Our reporter underwent a full 'health MOT' - here's what they found
Executive health test at Cleveland Clinic Abu Dhabi evaluates every aspect of men's health
Like many men my age, the thought of stepping through the doors of a hospital waiting room in preparation for a long overdue health check-up filled me with dread.
So an invitation by Cleveland Clinic Abu Dhabi for an ‘executive health test’ to start the new year was not the most welcome email I had received so far in 2020.
At 44, I was a prime candidate for various health conditions that creep up with age, such as early indicators of cardiovascular disease that could lead to heart attack or stroke.
Although a non-smoker and occasional runner, could those little aches and pains I assumed were nothing now be revealed as something more sinister?
Doctors at the Maryah Island hospital said the screening was a golden opportunity to debunk a few myths about visiting a clinic. with men particularly reluctant to visit their GP.
After a quick introduction with family doctor and obesity specialist Dr Rahat Ghazanfar - whose expertise would come in handy after my festive eating heroics - my first appointment was with a nurse who would take a blood and urine sample.
I had fasted for nine hours and been without caffeine for 24, so was more than a little twitchy.
Blood tests are vital to test how effective organs are working, particularly the kidneys, liver, thyroid and heart.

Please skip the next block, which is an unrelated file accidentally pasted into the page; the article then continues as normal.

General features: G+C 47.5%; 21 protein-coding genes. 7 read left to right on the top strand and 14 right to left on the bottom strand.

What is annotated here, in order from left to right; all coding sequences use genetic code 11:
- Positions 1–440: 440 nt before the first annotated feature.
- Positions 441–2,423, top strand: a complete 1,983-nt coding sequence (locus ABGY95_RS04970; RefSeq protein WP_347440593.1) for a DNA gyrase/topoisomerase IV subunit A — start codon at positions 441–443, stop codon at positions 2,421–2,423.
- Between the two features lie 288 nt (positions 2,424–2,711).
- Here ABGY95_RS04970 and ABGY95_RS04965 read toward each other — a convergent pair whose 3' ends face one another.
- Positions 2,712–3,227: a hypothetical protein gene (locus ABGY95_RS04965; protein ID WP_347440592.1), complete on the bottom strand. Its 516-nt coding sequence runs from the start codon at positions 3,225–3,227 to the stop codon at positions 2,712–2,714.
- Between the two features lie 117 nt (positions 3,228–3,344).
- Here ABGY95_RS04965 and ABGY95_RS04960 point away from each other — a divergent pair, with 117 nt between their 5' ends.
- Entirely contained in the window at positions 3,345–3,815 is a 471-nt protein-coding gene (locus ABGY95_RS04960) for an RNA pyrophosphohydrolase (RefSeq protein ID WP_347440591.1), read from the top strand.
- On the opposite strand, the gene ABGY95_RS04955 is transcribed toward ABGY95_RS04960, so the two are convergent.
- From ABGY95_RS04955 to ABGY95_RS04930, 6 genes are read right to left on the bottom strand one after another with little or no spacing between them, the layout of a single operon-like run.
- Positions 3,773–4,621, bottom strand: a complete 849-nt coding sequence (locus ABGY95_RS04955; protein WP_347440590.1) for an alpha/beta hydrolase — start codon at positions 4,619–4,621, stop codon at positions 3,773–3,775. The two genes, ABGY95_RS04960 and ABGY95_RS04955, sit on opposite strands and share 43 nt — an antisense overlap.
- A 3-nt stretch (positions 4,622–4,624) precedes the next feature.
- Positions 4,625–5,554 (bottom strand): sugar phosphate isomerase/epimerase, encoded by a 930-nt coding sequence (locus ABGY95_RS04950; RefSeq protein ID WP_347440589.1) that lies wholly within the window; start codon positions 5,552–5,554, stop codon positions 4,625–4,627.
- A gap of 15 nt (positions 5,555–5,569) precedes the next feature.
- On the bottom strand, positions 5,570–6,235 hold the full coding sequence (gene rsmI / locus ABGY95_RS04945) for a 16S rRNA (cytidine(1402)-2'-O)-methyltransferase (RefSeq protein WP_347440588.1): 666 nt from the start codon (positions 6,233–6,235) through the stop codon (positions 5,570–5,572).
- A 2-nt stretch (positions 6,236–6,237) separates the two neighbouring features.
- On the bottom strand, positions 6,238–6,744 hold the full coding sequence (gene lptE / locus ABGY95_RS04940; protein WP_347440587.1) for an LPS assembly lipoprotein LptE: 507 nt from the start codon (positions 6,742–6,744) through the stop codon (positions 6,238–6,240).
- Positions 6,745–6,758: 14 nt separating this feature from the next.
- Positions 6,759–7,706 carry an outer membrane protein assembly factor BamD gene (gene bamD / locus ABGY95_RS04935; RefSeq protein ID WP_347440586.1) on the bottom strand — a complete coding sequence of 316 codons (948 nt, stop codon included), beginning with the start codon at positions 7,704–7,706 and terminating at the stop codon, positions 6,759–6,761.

It also helps doctors assess vitamins and minerals in my system, cholesterol levels and how many anti-bodies are in my blood from recent vaccinations.
Next up, I was taken to visit a diagnostic medical sonographer who used ultrasound to scan my internal organs.
Similar to a machine used to check the health of an unborn baby, I could hear the blood rushing out of my liver and into my intestines.
Diagnostic technology has made huge advancements in recent years allowing doctors to get a more accurate reflection of patient health with less personal intrusion from invasive tests.
The InBody 770 machine tested my body composition by sending electric currents through me to indicate fat, skeletal muscle mass and water levels.
I registered 74 points out of 100, and although I was considered generally healthy - the machine said I was about 9kg over my ideal weight. A bit of a wake up call.
A series of more strenuous tests via an electrocardiograph evaluated my cardiovascular system and general fitness.
Doctors were looking for any signs I might have heartbeat irregularities or an abnormal response to exercise.
A clever machine called a spirometer would complete a pulmonary function test by measuring my lung capacity.
Imagine trying to blow out a hundred candles on a birthday cake three times in a row. Not easy, but it gave the nurse a good indication of my lung health.
Doctors could tell from the results if I had any lung obstructions or if I had any early signs of cancer.
I then ran for 16 minutes on a gradual incline running machine to test my overall fitness by checking my maximum heart rate and recovery time.
A hearing and eye test followed to check for abnormalities, before sports therapist Jean-Pierre Bailey completed a series of balance and co-ordination tests in a functional movement screen.
Dermatologist Dr Fadi Hajjaj then took photos of my skin from the front and back to check for any moles that could become cancerous with sun exposure.
A final summary by Dr Ghazanfar gave me an overall view of my health, areas where I need to improve and the peace of mind that I’m likely survive the next year or so at least.
Updated: January 8, 2020 10:06 AM